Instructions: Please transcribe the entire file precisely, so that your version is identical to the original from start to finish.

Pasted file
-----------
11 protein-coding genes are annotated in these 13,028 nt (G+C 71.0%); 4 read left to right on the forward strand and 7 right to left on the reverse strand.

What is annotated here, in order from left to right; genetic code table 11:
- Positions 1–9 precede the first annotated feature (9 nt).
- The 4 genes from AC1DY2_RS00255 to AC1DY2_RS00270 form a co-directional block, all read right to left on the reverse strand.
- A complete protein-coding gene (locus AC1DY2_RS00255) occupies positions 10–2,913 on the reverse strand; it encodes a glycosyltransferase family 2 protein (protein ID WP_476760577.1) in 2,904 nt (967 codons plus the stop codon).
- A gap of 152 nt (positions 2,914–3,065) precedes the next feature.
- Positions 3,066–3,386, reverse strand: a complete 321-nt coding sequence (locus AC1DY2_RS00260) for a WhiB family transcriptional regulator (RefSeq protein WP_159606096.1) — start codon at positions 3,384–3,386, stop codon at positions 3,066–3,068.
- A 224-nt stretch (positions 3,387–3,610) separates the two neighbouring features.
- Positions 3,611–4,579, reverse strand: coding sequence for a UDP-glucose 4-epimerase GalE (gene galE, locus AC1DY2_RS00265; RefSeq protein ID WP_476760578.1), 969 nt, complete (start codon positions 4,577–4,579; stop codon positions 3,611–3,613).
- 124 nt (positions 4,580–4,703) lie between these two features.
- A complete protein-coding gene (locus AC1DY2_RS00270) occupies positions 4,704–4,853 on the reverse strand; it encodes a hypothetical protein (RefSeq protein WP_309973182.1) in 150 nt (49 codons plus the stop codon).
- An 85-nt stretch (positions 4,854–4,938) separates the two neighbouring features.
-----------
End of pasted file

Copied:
11 protein-coding genes are annotated in these 13,028 nt (G+C 71.0%); 4 read left to right on the forward strand and 7 right to left on the reverse strand.

What is annotated here, in order from left to right; genetic code table 11:
- Positions 1–9 precede the first annotated feature (9 nt).
- The 4 genes from AC1DY2_RS00255 to AC1DY2_RS00270 form a co-directional block, all read right to left on the reverse strand.
- A complete protein-coding gene (locus AC1DY2_RS00255) occupies positions 10–2,913 on the reverse strand; it encodes a glycosyltransferase family 2 protein (protein ID WP_476760577.1) in 2,904 nt (967 codons plus the stop codon).
- A gap of 152 nt (positions 2,914–3,065) precedes the next feature.
- Positions 3,066–3,386, reverse strand: a complete 321-nt coding sequence (locus AC1DY2_RS00260) for a WhiB family transcriptional regulator (RefSeq protein WP_159606096.1) — start codon at positions 3,384–3,386, stop codon at positions 3,066–3,068.
- A 224-nt stretch (positions 3,387–3,610) separates the two neighbouring features.
- Positions 3,611–4,579, reverse strand: coding sequence for a UDP-glucose 4-epimerase GalE (gene galE, locus AC1DY2_RS00265; RefSeq protein ID WP_476760578.1), 969 nt, complete (start codon positions 4,577–4,579; stop codon positions 3,611–3,613).
- 124 nt (positions 4,580–4,703) lie between these two features.
- A complete protein-coding gene (locus AC1DY2_RS00270) occupies positions 4,704–4,853 on the reverse strand; it encodes a hypothetical protein (RefSeq protein WP_309973182.1) in 150 nt (49 codons plus the stop codon).
- An 85-nt stretch (positions 4,854–4,938) separates the two neighbouring features.